Pam's Insurance Site

About Me

Pam's Insurance Site

When I bought my first house, I was already going into a lot of debt. I didn't have the money to seriously insure it, so I bought only the bare minimum without consulting an insurance professional. That was a big mistake on my part. It could have turned out alright. That is, if my house hadn't been in the path of a huge storm. Huge gale winds knocked a tree down straight through my roof. My house was practically destroyed, and my minimal policy didn't cover nearly enough. I spent years and years trying to get myself out of that financial mess. Since then, I have always been very cautious in learning about insurance and talking to the real professionals.


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What Every Small Business Owner Needs To Know About Auto Insurance

Owning a business involves a lot of paperwork, especially insurance to protect you, the business and employees. If you have any employees who drive for work-related task, there are some things you need to know about auto insurance to protect your small business.

Commercial Auto Insurance Is Only For Company Owned Cars

Commercial auto insurance is designed to cover vehicles that are owned by the company. For example, if you are a plumbing company and own several work vans, you'll need commercial auto insurance. However, any car that has the company name on the vehicle title must be covered under commercial auto insurance. So even if you own a dentist office, but you have a work car for running errands, it must be covered under commercial auto insurance. If someone uses their own car or borrows someone else's personal car, commercial auto insurance is not necessary.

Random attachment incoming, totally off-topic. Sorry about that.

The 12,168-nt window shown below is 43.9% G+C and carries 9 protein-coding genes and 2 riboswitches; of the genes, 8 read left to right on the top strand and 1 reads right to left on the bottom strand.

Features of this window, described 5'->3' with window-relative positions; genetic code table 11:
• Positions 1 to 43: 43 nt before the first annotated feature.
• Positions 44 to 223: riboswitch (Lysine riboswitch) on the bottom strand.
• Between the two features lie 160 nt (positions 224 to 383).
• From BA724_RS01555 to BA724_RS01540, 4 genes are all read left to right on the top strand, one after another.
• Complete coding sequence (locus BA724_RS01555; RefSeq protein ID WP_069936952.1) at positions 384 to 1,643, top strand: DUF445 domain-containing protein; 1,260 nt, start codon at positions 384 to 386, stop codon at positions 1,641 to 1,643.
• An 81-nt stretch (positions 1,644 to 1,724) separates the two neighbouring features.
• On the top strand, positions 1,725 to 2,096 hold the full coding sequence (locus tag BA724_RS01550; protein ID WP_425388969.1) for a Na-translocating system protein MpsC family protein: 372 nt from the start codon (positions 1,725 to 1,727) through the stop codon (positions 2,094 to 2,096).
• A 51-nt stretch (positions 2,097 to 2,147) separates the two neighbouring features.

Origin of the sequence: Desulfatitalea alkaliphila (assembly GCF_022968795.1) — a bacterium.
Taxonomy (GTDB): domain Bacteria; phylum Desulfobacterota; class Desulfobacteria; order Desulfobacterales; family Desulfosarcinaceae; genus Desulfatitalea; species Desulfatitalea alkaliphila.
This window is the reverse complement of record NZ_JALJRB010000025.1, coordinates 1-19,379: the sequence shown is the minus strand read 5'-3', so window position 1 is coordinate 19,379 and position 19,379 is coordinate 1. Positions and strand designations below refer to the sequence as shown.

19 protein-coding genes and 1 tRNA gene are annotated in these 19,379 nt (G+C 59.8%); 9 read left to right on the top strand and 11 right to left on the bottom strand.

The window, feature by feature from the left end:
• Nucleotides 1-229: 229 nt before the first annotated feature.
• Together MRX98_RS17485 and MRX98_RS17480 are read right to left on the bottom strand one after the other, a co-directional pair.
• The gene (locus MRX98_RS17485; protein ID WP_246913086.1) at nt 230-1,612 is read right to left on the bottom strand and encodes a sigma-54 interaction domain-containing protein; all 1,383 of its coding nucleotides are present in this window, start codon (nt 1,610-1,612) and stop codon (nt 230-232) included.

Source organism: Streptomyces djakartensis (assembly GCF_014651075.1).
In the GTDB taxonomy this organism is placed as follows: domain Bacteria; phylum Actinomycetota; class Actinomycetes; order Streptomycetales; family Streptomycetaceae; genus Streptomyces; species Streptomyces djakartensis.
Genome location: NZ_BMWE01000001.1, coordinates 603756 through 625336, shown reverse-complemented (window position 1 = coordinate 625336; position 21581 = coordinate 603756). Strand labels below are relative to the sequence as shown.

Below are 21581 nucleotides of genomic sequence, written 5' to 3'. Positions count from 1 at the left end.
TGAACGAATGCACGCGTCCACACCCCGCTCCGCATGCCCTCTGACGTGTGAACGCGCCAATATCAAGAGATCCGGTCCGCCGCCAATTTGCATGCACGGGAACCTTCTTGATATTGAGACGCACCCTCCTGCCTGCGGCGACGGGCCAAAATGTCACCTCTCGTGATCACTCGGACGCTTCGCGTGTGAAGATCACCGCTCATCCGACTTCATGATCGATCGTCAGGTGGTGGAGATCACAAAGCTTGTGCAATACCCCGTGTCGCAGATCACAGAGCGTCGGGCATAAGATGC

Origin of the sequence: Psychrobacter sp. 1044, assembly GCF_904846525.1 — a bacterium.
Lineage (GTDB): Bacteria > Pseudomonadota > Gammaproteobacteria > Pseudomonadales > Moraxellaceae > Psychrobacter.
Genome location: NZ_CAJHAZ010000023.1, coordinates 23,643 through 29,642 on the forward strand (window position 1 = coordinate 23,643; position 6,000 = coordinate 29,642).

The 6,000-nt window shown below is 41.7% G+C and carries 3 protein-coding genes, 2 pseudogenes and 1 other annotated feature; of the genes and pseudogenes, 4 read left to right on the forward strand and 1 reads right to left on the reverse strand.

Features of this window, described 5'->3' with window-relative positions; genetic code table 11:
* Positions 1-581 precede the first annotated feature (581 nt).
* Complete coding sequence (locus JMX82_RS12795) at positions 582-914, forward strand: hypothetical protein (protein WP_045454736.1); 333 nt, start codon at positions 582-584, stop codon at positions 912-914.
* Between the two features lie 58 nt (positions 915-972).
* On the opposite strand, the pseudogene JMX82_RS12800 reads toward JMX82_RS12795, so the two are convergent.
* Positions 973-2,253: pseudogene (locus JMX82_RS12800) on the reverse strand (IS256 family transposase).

Commercial car insurance costs significantly more than personal insurance because it comes with greater risks. Insurance providers assume there are more people using the car, increasing the chance of collision. In turn, however, commercial car insurance comes with additional benefits, such as business interruption coverage, so if an employee is injured in a car accident, you get reimbursed for their pay while they are recovering. There are some ways to reduce the expensive premiums, including hiring drivers with a safe driving record, getting a safer car, choosing a high deductible and installing anti-theft devices.

If Employees Drive Their Cars for Business Needs, Get a Non-Owned Policy

In a lot of businesses, if an employee needs to run a business errand, they just use their own car because it's not cost effective for a company to purchase company cars and pay for commercial insurance for a few errands here and there. If this is the case, you don't need commercial auto insurance. In many cases, the employee's personal auto insurance is enough if the car isn't used primarily for business.

However, even if the employee has personal car insurance, they may not have enough liability coverage to completely cover any necessary repairs or medical expenses. This is why it's important to add a non-owned policy to your business insurance. This coverage is designed to offer extra protection when employees are injured in their own car while performing business tasks.

You May Be Responsible for Employees Actions

If your employee causes an accident, and the victim decides to sue, you may be held responsible if you are found guilty of negligence or vicarious liability. Negligence means you didn't do your part to ensure you only allow good drivers on the road. You are required to take reasonable action to determine if they are a safe driver, such as checking their driving history and making sure they have an active license. You must also make sure to promote good driving by having policies in place and ensuring employees comply.

Vicarious liability means that you didn't really do anything wrong, but since the driver is your employee, you are responsible for their actions when they are performing a business errand. However, you are only responsible if they are performing a business-related task, which can get sticky, especially if they stop to make a personal errand on the way. This does not include obviously dangerous actions. For example, if your employee decided to ram into a car because they cut them off, it's not your responsibility.

Whether your employee's job involves driving all day or if they just pop out to make a few errands, you need to consider auto insurance. As the business owner, it's your responsibility to ensure that everyone is covered and only safe drivers are on the road. For more information about auto insurance for your small business, contact an insurance provider today. You can also visit to learn more.